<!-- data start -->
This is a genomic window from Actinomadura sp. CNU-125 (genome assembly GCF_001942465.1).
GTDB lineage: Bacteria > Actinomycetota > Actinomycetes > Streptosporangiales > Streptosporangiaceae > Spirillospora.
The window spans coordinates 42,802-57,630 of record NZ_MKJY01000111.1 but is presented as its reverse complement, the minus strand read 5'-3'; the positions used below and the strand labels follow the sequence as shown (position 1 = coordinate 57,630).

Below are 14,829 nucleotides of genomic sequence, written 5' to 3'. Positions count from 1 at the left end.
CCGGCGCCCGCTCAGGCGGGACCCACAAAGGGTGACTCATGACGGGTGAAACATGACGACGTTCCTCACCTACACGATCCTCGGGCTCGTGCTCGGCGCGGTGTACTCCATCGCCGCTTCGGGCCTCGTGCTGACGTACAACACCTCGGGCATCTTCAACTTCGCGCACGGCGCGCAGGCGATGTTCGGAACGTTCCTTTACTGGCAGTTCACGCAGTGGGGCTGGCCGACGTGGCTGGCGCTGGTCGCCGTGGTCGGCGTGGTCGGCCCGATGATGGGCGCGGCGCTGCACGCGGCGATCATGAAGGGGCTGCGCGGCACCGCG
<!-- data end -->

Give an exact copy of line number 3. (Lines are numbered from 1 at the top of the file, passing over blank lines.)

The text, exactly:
The window spans coordinates 42,802-57,630 of record NZ_MKJY01000111.1 but is presented as its reverse complement, the minus strand read 5'-3'; the positions used below and the strand labels follow the sequence as shown (position 1 = coordinate 57,630).